“Shallow,” the Lady Gaga/Bradley Cooper hit that still sends shivers up my spine when I hear it, is at the top of everyone’s list for Best Original Song at the Academy Awards this year; it’s also up for four awards at Sunday’s Grammy Awards (Song of the Year, Record of the Year, Best Pop Duo/Group Performance and Best Song Written for Visual Media).
No one’s surprised -- “A Star Is Born” wormed its way into everyone’s hearts this past fall, giving us the acting mastery that is Lady Gaga and proving that Bradley Cooper is a director to be revered (even if he was snubbed). And in case anyone was still skeptical about the success of “A Star Is Born” and “Shallow,” consider the reaction when it was announced that Cooper and Gaga would be performing the song at the Oscars.
The song is raw, emotional and speaks to a relatable vulnerability, so there’s plenty of reason that it’s so popular. It didn’t just happen though; co-writer Anthony Rossomando shared with Boston.com how his deep, personal connections with Gaga and the rest of the writers for the track added something special -- not that they knew how it was going to blow up.
“It was a movie with a pretty small budget,” Rossomando said. “[Gaga’s] first time acting, [Cooper’s] first movie directing and some pretty serious subject matter. We didn’t know how big it would get.”
Rossomando, former member of the Boston-based band The Damn Personals, said he first met Lady Gaga when musician Mark Ronson, a friend he made while living in London, brought her over for a jam session just weeks after her first single (“Just Dance”) came out.
Ronson, who’ll be performing with Gaga at the Grammys and who most recently came out with “Nothing Breaks Like a Heart” with Miley Cyrus, knew that the two would hit it off.
“Mark said, ‘You gotta meet this girl. I know you’ll get along. You’re both Italian. You’re from the tri-state area,’” Rossomando said. “She kept trying to snap me back in time because I was on drums. She was like, ‘Keep it in time, brown eyes!’ And I was like, ‘Who the hell is this woman drinking my whiskey and talking sh*t to me about my sh*tty drumming?’ I was blown away by her openness, her bundle of personality and her absolutely undeniable talent.”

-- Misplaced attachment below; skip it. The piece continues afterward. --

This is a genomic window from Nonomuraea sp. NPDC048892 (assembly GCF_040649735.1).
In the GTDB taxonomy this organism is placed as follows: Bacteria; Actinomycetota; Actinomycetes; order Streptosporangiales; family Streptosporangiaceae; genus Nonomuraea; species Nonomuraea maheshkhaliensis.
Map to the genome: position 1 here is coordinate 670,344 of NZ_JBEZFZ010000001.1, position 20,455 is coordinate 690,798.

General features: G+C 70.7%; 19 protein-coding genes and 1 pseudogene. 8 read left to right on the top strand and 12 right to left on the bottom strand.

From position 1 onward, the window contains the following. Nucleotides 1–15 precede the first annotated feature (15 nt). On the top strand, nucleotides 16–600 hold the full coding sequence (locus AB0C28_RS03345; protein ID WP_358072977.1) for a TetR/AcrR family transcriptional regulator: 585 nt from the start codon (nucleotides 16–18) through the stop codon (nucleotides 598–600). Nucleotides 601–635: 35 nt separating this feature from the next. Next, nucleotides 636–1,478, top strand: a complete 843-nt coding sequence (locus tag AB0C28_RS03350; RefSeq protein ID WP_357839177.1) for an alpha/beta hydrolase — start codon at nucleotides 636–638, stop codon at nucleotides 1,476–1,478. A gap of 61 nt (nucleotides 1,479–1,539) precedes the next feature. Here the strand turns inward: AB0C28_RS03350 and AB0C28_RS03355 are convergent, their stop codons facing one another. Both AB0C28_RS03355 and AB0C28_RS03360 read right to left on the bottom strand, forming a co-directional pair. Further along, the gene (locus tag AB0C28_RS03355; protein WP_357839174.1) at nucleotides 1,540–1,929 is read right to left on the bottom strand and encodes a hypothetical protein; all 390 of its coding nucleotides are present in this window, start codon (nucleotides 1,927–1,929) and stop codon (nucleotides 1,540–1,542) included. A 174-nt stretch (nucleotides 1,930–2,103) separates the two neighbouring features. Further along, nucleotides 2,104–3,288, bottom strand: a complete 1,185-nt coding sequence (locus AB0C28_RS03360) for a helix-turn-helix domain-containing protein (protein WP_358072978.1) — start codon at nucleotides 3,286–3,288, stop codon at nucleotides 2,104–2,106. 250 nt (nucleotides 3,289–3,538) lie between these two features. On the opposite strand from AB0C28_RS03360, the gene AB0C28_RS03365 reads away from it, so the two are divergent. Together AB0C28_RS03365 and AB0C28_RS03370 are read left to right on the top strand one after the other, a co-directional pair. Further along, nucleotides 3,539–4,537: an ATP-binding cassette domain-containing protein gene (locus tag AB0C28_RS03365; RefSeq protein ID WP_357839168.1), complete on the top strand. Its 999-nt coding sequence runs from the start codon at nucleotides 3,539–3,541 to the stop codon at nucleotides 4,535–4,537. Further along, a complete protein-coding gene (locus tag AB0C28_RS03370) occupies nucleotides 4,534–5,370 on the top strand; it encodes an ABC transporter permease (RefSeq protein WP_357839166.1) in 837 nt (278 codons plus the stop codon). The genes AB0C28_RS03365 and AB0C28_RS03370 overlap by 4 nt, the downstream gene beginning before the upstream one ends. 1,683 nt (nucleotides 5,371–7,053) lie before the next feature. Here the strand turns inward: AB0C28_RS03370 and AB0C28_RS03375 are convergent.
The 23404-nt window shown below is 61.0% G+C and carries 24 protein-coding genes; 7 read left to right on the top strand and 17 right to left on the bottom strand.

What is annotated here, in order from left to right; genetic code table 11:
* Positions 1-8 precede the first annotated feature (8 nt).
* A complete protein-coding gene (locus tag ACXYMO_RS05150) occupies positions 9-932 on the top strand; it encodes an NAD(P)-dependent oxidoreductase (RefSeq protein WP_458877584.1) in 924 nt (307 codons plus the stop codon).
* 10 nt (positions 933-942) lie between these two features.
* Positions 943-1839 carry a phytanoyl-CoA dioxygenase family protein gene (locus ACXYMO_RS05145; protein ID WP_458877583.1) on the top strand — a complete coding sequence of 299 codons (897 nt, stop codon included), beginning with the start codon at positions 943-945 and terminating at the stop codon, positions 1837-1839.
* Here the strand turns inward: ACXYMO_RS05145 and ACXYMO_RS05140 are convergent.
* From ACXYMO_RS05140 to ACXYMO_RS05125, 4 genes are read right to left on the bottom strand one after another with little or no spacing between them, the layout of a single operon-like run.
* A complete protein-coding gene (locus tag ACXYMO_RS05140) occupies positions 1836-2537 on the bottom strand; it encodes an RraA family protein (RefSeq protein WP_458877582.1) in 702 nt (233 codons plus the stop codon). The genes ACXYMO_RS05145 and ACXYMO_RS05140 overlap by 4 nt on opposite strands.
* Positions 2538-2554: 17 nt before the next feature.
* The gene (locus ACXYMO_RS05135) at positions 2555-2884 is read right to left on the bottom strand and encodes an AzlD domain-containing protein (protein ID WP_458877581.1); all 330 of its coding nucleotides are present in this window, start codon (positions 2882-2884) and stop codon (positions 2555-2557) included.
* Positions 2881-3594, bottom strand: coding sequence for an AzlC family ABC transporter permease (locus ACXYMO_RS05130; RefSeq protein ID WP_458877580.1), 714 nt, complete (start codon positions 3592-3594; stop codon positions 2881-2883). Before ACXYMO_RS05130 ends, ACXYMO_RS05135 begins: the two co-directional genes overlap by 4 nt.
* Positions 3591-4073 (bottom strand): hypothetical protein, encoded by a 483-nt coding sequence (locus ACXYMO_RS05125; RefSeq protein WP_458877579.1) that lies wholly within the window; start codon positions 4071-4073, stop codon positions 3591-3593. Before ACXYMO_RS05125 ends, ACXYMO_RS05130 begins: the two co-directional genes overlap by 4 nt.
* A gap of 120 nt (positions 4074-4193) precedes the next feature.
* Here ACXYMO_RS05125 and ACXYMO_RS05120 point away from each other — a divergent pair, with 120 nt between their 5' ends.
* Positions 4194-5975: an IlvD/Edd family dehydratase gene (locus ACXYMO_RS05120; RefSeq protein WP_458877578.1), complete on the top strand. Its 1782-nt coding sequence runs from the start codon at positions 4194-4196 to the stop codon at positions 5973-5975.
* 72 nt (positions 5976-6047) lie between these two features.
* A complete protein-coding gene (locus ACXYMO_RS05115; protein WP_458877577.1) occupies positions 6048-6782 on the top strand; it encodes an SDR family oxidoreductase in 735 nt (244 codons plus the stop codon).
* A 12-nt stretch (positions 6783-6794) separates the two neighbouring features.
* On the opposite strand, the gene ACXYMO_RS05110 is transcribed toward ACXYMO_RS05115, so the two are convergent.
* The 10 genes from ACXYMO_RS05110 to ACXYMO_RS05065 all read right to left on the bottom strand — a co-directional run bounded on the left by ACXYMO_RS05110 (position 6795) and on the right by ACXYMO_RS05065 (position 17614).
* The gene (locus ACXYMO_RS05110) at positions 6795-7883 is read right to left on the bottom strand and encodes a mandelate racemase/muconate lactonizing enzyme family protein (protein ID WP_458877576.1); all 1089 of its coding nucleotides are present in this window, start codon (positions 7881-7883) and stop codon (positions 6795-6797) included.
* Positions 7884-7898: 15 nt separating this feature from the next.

Turns out, it was a destined match. The foursome credited on “Shallow” was completed by Andrew Wyatt, who Rossomondo and Ronson knew from Ronson’s single “Somebody to Love Me.” The group’s friendship, according to Rossomando, is what made the track so personal.
“There wasn’t a lot of over-intellectualization of the process. It was very primal, and immediate, and trusting. When you’re this close to people and you’re sitting in a circle a couple feet away from each other, you feel very safe,” he said.
And for Rossomando himself, he told Boston.com that “Shallow” marked a highlight in his life; he’d battled with his mental health and substance abuse in the past, and being sober for the production of “Shallow” was a bright spot. He credits these hardships for the organic emotion and complexity that is so prevalent in the song.
“Thank God I was recently sober when I got the call, because I might have missed it,” he said. “When [Gaga] is singing it in the parking lot, our jaws just dropped. We were trying not to show each other we were crying at the end, but it got us all.”
So, when you tune in to these awards shows over the next few weeks, know that great songs like “Shallow” aren’t just happy accidents.